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Russian battleship 'Potemkin'
1/400 Submarines, boats, ships
Ark Models 40003
Manufacturer: Ark Models (Russia)
Unpainted, Unassembled, Kit do not contain paints and glue.
Condition: New in Box
The Russian battleship Potemkin (Russian: ÐšÐ½ÑÐ·ÑŒ ÐŸÐ¾Ñ‚Ñ‘Ð¼ÐºÐ¸Ð½ Ð¢Ð°Ð²Ñ€Ð¸Ñ‡ÐµÑÐºÐ¸Ð¹, Kniaz Potemkin Tavritchesky, "Prince Potemkin ofTauris") was a pre-dreadnought battleship built for the Imperial Russian Navy's Black Sea Fleet. The ship was made famous by the rebellion of the crew against their oppressive officers in June 1905 (during theRussian Revolution of 1905). It later came to be viewed as an initial step towards the Russian Revolution of 1917, and was the basis of Sergei Eisenstein's silent film The Battleship Potemkin (1925).
Following the mutiny in 1905, the ship's name was changed toPanteleimon. She accidentally sank a Russian submarine in 1909 and was badly damaged when she ran aground in 1911. Panteleimonparticipated in the Battle of Cape Sarych shortly after Russia declared war on the Ottoman Empire in late 1914 during World War I. She covered several bombardments of the Bosphorus fortifications in early 1915, including one where she was attacked by the Turkishbattlecruiser Yavuz Sultan Selim; Panteleimon and the other Russian pre-dreadnoughts, managed to drive her off. The ship was relegated to secondary roles after the first dreadnought entered service in late 1915 and reduced to reserve in 1918 in Sevastopol.
Panteleimon was captured when the Germans took Sevastopol in May 1918 and was handed over to the Allies after the Armistice in November 1918. Her engines were destroyed in 1919 by the British when they withdrew from Sevastopol to prevent the advancing Bolsheviks from using them against the White Russians. She was abandoned when the Whites evacuated the Crimea in 1920 and was finally scrapped by the Soviets in 1923.A slipway would become available at the Nikolayev Admiralty Shipyard in 1896, and planning began in 1895 for a new battleship to utilize it. The Naval Staff and the commander of the Black Sea Fleet, Vice Admiral K. P. Pilkin, decided on a copy of the Peresvet-class battleship design, but they were overruled by General Admiral Grand Duke Alexei Alexandrovich who decided that the long range and 10-inch (250 mm) guns of the Peresvet class were inappropriate for the narrow confines of the Black Sea. He ordered that an improved version of Tri Sviatitelia be designed; he wanted a higher forecastle to improve the ship's seakeeping qualities and Krupp cemented armour as well asBelleville boilers. The design process was complicated by numerous changes demanded by various departments of the Naval Technical Committee, but the design was finally approved on 12 June 1897, although design changes continued to be made and slowed the ship's construction.The ship had a pair of three-cylinder vertical triple-expansion steam engines that had a total designed output of 10,600indicated horsepower (7,900 kW). Twenty-two Belleville boilers provided steam to the engines, each of which drove onepropeller. The eight boilers in the forward boiler room were oil-fired and the remaining 14 were coal-fired. On 31 October 1903, she reached a top speed of 16.5 knots (30.6 km/h; 19.0 mph) with her boilers at a pressure of 15 atm (1,520 kPa; 220 psi) during her sea trials. Leaking oil caused a serious fire on 2 January 1904 that caused the navy to convert her boilers to coal firing at a cost of 20,000 rubles. She carried a maximum of 1,100 long tons (1,100 t) of coal at full load that provided a range of 3,200 nautical miles (5,900 km; 3,700 mi) at a speed of 10 knots (19 km/h; 12 mph).On 27 June 1905, Potemkin was at gunnery practice near Tendra Island off the Ukrainian coast when many enlisted men refused to eat the borscht made from rotten meat partially infested with maggots when it was delivered to the warship by the Potemkin's escort, the torpedo boat Ismail (No. 627). The uprising was triggered when Ippolit Giliarovsky, the ship's second in command, allegedly threatened to shoot crew members for their refusal. He summoned the ship's marine guards as well as a tarpaulin to protect the ship's deck from any blood in an attempt to intimidate the crew. Giliarovsky was killed after he mortally wounded Grigory Vakulinchuk, one of the mutiny's leaders. The mutineers killed seven of the Potemkin's eighteen officers, including Captain Evgeny Golikov and Giliarovsky, and captured Ismail. They organized a ship's committee of 25 sailors, led by Afanasi Matushenko, to run the battleship.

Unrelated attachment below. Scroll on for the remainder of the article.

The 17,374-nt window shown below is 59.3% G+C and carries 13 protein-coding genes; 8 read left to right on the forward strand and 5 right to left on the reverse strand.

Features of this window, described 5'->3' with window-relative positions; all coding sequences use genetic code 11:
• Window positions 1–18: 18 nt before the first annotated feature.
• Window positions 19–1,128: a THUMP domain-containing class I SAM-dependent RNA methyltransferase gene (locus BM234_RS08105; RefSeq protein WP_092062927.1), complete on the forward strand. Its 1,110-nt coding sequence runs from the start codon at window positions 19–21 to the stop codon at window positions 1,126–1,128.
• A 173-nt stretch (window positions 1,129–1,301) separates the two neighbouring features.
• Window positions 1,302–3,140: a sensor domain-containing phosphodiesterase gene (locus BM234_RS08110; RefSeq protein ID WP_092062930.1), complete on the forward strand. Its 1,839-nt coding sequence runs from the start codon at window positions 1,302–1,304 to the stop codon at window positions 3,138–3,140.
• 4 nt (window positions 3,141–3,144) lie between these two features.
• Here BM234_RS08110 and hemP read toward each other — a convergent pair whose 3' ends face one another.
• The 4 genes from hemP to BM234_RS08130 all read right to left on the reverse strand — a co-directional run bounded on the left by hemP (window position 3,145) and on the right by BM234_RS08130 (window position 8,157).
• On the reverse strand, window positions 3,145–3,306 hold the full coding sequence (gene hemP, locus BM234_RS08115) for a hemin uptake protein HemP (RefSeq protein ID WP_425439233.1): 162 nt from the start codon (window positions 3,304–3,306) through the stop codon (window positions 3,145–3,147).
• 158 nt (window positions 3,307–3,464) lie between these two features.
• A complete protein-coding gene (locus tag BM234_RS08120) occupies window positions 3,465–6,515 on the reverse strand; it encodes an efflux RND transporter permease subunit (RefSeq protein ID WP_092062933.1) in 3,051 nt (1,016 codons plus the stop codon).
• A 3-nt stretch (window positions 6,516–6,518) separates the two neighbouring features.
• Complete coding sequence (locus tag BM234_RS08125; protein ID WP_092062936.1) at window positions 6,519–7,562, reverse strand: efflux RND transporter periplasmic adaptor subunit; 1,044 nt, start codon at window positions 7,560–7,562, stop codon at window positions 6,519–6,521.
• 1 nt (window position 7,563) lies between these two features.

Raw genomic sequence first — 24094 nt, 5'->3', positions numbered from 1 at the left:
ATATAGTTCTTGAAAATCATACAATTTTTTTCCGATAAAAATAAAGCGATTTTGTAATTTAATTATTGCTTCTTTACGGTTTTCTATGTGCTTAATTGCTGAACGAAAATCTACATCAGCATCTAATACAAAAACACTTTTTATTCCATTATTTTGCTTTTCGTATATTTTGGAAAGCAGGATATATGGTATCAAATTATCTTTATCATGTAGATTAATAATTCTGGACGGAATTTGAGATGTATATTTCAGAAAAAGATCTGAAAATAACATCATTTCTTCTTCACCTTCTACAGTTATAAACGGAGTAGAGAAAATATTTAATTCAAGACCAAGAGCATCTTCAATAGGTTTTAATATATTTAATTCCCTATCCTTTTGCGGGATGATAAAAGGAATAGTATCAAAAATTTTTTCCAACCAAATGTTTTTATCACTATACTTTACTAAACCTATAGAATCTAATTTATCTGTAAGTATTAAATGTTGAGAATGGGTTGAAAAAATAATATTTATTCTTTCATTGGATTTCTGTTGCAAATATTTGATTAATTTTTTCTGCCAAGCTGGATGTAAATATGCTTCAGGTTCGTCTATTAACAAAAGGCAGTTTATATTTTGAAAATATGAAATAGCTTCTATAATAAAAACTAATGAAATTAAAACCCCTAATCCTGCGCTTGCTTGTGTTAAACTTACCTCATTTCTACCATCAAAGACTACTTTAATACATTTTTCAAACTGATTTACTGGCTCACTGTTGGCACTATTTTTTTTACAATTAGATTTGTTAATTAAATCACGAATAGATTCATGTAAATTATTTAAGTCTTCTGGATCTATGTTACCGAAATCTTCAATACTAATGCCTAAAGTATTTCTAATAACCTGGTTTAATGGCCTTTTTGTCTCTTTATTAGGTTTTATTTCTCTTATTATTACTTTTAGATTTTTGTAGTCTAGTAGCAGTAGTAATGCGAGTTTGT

|Career (Russian Empire)|
|Builder:||Nikolaev Admiralty Shipyard|
|Laid down:||10 October 1898|
|Launched:||9 October 1900|
|Out of service:||19 April 1919|
|Struck:||21 November 1925|
|Displacement:||12,480 long tons (12,680 t) (designed)
12,900 long tons (13,107 t) (actual)
|Length:||378 ft 6 in (115.4 m)|
|Beam:||73 ft (22.3 m)|
|Draft:||27 ft (8.2 m)|
|Installed power:||10,600 ihp (7,900 kW)
22 Belleville boilers
|Propulsion:||2 shafts, 2 Vertical triple-expansion steam engines|
|Speed:||16 knots (30 km/h; 18 mph)|
|Range:||3,200 nautical miles (5,900 km; 3,700 mi) at 10 knots (19 km/h; 12 mph)|
|Complement:||26 officers, 705 enlisted men|
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